In the next chapter in this section, Dr Heyla Selim, University of Sussex, UK/King Saud University, Saudi Arabia, focuses on cultural considerations in online interactions. Within this chapter, Heyla draws on numerous established cultural theories and reflects on how these models might apply to interactions within the cyberspace. Heyla considers how culture might affect one’s engagement with the online world, with a special focus on the self-presentation strategies of different cultural groups within social media sites. The chapter considers the important question of whether interacting in the online world is likely to lead to cultural convergence or indeed whether individuals retain aspects of their cultural identity in their online interactions.

Following on from this, Dr Joanne Lloyd, Dr Alison Attrill-Smith, and Dr Chris Fullwood, University of Wolverhampton’s Cyberpsychology Research Group, CRUW, UK move on to talk about the development and maintenance of romantic relationships in the online world. Although some thought is given to the numerous ways in which people may begin and maintain romantic relationships online, the primary focus of the chapter is on the ways in which individuals can make use of online sites which have (p. xix) the specific purpose of connecting singles. Consideration is given to the reasons why online dating sites have surged in popularity, as well as the types of individuals who may be more inclined to use them and their motivations for joining these sites. In addition, a discussion is provided around the benefits and drawbacks of seeking love online.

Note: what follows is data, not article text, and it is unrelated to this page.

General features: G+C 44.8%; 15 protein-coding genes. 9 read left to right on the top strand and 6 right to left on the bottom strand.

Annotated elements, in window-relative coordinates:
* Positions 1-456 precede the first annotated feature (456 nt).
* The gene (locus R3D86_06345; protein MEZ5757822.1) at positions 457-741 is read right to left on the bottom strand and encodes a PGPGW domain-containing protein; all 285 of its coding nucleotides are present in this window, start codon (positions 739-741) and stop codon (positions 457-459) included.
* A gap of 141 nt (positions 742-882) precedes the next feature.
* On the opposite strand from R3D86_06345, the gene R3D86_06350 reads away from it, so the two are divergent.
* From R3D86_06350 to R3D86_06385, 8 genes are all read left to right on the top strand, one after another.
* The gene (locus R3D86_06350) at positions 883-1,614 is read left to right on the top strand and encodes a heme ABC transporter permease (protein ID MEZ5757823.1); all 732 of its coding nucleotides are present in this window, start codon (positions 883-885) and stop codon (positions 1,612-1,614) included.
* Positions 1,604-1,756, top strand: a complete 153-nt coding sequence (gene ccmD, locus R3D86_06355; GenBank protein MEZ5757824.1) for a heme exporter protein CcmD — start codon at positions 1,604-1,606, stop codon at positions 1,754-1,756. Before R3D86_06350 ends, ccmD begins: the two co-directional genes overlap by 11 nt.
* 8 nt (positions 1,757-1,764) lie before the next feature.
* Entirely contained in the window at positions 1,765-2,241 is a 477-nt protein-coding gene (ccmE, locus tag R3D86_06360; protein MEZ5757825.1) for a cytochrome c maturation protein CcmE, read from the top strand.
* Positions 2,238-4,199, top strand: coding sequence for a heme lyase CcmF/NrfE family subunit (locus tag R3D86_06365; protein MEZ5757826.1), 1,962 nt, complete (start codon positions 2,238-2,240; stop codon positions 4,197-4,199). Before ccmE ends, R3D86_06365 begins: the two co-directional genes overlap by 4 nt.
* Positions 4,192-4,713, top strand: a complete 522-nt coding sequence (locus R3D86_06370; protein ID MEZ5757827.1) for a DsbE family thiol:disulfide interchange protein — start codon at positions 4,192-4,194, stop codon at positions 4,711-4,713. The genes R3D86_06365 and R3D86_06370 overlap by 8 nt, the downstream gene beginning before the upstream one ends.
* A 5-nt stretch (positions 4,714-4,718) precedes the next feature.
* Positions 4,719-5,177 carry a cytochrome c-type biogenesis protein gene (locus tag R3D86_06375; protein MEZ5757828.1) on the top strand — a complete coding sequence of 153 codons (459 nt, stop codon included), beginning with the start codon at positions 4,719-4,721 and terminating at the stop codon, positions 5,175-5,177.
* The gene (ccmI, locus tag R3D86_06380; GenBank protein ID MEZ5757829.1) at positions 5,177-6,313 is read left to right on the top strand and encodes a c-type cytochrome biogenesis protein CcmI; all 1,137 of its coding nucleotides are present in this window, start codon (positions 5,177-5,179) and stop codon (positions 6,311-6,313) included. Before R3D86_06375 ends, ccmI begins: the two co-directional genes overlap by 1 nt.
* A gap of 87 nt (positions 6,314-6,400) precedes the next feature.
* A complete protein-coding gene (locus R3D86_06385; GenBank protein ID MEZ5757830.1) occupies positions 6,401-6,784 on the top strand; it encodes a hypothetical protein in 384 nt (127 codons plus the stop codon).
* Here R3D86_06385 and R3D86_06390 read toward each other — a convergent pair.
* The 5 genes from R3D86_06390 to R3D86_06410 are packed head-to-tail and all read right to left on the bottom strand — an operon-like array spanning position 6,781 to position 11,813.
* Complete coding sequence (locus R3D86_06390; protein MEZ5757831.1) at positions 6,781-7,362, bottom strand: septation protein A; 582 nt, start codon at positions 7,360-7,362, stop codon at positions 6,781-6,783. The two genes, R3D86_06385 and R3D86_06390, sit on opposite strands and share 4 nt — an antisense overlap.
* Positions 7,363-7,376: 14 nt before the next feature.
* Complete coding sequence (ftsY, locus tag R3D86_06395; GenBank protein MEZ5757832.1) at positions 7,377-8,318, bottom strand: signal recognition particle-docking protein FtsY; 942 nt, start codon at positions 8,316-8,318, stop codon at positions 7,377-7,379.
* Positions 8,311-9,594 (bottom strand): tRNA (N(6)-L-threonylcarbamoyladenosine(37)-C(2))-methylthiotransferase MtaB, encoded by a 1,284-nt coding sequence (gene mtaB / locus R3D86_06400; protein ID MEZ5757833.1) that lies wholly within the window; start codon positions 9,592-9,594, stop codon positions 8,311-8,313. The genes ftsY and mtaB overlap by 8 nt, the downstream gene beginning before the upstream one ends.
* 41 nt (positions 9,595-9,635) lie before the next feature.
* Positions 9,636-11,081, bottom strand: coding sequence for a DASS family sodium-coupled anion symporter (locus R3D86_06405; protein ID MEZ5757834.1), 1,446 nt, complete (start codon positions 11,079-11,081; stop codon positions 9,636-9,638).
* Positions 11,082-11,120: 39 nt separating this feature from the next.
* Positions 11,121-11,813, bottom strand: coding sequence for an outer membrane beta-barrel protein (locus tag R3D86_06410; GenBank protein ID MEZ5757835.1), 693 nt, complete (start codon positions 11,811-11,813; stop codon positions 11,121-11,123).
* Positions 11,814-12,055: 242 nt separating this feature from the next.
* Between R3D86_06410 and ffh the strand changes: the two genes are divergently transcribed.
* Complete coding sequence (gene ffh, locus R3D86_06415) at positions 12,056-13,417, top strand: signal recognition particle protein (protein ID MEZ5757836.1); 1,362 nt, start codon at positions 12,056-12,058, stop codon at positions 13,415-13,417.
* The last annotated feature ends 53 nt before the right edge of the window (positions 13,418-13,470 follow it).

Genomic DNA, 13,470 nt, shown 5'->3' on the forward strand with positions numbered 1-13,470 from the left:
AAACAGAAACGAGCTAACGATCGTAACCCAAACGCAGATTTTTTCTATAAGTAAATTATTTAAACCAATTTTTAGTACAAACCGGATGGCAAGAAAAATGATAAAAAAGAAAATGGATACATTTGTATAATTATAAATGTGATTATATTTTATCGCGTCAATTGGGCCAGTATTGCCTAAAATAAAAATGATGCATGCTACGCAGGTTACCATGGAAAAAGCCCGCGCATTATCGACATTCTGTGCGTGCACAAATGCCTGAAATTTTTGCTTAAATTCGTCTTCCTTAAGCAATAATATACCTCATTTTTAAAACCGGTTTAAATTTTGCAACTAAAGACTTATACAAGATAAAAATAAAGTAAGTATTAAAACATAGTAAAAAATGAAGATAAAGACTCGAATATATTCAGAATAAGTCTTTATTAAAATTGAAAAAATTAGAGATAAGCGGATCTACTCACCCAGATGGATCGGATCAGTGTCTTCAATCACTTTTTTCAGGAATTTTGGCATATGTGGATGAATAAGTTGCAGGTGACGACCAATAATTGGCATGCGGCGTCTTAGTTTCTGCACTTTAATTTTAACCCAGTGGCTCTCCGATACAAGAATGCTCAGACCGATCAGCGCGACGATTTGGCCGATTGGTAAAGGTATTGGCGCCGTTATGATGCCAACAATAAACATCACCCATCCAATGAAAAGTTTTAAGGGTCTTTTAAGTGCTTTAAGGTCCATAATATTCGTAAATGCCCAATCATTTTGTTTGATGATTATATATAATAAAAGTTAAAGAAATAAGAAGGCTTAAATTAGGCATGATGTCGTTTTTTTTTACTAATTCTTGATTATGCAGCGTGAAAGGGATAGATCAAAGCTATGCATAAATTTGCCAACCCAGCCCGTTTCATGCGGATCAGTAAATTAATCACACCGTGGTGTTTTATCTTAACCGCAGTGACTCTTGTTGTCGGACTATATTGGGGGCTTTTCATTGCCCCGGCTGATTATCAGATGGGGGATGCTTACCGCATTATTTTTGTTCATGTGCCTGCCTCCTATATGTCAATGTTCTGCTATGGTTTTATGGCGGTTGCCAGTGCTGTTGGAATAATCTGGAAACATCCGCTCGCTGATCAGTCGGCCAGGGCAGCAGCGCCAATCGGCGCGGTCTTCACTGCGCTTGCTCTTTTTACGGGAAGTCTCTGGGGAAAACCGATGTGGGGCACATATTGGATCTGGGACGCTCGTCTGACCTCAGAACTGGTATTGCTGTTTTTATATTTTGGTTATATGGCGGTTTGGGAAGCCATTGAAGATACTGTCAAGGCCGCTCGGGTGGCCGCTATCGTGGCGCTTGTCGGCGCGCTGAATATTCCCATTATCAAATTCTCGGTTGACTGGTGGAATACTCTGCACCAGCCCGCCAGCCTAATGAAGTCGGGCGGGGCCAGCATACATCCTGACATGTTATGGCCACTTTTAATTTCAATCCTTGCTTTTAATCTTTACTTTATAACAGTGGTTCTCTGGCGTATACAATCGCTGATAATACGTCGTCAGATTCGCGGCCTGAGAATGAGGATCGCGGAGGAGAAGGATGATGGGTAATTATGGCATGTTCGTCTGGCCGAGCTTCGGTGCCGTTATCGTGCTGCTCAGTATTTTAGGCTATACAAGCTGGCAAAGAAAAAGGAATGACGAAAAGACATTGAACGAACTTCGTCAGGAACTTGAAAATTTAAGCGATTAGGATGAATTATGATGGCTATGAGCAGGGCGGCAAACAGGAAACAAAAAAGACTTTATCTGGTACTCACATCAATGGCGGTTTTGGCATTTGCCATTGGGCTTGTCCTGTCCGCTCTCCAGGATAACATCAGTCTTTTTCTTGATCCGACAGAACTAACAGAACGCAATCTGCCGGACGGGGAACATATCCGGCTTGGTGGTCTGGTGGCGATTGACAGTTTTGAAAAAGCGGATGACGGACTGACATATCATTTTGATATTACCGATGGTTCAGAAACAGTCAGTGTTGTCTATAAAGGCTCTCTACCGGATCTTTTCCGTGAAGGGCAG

The section concludes with a chapter on the social consequences of online interactions, authored by Dr Melanie C. Green, University of Buffalo, USA and Jenna L. Clark, Center for Advanced Hindsight at Duke University, USA. Whereas the previous three chapters in this section focus on how the introduction of new technology has altered the communication landscape, the concluding chapter considers the broader question of whether interacting in the online space may be thought of as generally harmful or helpful for social connectedness and well-being. Drawing on the Interpersonal Connection Behaviors Framework, the authors argue for the notion that the extent to which individuals may accrue positive outcomes from their online interactions is likely to be related to whether or not those specific interactions serve a relational purpose. Evidence for this assertion is provided through a consideration of research focusing on how online interactions may promote self-disclosure and provide important sources of social support. In addition, the authors provide examples where online interactions may lead to negative consequences, for instance where they arouse social comparison or lead to feelings of loneliness.

Part IV: Groups and Communities (edited by Dr Melanie Keep)